Italy Virus Outbreak (copy)

A man walks by the window of a closed fashion shop March 12 in downtown Milan, Italy. The outbreak of the coronavirus has led to a nationwide lockdown in Italy as the government is seeking to slow its spread. For most people, the new coronavirus causes only mild or moderate symptoms, such as fever and cough. For some, especially older adults and people with existing health problems, it can cause more severe illness, including pneumonia.

I am a graduate student at Johns Hopkins University’s campus in Bologna, Italy, who just escaped the stringent lockdown across that country. Some lessons I witnessed in the discomfort of a pandemic:

  • Cooperation reigns over panic and resistance. Images of physical altercation over toilet paper at Costco are inconceivable to a nation with strong cohesion. Since medieval times, towns were the central units of the polity and survival depended on residents working together.
  • Leadership emerges from the local level and residents entrust local guidance well before the decrees of Rome. National leaders are often tardy and take calculated risks for political expediency. We must build consensus at the closest level instead of awaiting a “strong, central ruler” to direct us.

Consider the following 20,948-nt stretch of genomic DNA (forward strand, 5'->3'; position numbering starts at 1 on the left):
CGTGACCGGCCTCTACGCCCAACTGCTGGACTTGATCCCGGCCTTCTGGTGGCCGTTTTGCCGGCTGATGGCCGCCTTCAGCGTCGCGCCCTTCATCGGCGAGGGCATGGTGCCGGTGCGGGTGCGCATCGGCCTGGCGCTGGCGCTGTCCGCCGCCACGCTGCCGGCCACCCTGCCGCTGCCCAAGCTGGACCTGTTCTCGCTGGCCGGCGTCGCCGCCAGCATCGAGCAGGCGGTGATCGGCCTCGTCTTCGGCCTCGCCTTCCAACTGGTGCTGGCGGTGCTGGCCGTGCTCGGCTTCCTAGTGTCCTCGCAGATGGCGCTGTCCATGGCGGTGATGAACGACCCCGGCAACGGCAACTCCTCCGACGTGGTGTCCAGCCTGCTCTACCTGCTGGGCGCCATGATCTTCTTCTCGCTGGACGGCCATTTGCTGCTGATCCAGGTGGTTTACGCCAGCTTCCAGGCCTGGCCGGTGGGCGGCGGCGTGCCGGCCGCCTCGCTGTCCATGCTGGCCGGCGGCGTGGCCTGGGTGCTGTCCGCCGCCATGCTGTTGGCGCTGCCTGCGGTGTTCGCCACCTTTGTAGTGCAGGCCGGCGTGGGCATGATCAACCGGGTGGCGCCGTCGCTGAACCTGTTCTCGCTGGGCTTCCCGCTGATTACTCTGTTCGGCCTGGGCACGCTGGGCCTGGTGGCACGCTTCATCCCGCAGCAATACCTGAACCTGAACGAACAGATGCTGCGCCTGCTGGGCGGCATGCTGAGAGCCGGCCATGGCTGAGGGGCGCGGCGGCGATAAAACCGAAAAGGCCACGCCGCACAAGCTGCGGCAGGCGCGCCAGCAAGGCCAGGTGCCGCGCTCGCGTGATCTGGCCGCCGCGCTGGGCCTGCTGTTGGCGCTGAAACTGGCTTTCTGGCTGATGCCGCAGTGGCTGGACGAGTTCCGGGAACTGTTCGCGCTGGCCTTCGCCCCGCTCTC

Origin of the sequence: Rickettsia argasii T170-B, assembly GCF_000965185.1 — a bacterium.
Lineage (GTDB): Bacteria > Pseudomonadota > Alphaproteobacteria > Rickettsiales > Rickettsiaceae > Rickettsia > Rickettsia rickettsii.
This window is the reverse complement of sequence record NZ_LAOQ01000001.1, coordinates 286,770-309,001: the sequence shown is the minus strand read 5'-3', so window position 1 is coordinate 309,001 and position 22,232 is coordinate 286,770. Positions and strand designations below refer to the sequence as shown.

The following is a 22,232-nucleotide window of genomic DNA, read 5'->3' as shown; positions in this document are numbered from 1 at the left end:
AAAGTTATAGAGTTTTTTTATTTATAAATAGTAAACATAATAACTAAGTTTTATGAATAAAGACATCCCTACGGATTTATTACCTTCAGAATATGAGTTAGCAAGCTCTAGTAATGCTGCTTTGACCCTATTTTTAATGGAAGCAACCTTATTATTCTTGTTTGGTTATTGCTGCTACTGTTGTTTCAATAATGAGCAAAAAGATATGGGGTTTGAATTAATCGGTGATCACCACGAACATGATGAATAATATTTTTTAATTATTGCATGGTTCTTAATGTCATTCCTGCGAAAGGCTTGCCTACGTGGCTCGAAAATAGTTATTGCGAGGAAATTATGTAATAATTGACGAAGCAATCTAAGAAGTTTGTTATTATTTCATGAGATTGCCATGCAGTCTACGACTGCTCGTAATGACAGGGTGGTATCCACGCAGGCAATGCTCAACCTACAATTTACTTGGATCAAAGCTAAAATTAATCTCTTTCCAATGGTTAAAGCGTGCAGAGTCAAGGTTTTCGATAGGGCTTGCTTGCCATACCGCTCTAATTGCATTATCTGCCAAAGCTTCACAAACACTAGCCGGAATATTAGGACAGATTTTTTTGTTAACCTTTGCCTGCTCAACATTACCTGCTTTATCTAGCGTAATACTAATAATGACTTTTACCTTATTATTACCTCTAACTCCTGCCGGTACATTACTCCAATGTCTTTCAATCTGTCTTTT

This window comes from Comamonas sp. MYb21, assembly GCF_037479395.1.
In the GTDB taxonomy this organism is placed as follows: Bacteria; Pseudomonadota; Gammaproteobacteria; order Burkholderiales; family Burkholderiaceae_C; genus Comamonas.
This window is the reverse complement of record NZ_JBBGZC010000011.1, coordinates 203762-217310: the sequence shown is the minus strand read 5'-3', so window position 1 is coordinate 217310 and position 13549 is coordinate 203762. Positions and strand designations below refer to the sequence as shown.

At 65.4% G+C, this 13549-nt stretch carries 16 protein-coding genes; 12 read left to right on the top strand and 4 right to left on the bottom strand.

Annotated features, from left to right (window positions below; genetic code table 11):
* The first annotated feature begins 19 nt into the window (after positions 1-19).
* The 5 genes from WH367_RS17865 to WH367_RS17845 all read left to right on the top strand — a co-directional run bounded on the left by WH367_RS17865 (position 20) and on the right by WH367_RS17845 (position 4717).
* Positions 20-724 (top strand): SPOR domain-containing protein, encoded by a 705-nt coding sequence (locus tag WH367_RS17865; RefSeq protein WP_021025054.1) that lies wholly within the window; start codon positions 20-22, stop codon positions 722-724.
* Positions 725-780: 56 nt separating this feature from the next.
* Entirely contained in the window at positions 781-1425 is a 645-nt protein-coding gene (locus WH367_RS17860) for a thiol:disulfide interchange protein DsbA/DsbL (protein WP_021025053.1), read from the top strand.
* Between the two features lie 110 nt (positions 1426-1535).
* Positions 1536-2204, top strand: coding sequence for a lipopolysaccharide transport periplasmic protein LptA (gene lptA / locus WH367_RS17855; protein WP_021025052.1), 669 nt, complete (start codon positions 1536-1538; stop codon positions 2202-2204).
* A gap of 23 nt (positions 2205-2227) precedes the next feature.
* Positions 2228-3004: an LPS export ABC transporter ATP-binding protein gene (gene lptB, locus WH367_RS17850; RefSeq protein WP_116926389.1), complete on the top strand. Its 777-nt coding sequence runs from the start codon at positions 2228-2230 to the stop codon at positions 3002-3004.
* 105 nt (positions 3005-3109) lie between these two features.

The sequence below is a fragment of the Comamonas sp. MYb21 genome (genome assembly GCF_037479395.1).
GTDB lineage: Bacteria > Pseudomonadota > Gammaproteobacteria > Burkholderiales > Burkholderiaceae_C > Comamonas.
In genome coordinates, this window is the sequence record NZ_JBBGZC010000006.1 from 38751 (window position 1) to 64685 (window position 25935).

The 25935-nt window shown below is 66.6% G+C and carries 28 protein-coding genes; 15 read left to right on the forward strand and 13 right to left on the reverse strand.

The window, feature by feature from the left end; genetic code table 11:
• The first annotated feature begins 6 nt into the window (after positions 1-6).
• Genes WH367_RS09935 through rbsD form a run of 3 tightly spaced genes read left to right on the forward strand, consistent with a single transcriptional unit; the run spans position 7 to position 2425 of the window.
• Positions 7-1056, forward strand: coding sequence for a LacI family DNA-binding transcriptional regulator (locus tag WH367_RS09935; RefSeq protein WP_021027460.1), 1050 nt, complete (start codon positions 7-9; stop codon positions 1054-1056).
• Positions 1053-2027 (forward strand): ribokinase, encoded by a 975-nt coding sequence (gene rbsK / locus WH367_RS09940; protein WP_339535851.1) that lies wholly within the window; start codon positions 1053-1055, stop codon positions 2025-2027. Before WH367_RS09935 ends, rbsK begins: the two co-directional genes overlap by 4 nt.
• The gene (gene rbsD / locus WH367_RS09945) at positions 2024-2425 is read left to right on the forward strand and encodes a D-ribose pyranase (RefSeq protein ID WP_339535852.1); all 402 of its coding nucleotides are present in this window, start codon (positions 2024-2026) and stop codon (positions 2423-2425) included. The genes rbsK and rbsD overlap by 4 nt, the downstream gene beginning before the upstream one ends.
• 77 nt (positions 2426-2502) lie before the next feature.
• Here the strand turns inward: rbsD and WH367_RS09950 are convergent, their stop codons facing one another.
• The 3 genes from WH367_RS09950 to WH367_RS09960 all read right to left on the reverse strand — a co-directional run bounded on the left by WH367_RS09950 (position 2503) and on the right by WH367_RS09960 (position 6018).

• Individual actions do affect the course of events. As hard as it is to ask a Milanese to not take a spritz in a crowded bar, there has been limited resistance once the coronavirus proved deadly. Self-isolation is done to protect those most vulnerable and esteemed generations in our society.

The efficacy of U.S. containment will depend on the discipline of each citizen — whether that comes in a Happy Meal or in Italian portions is yet to be seen.

Brandon Peterson

Graham

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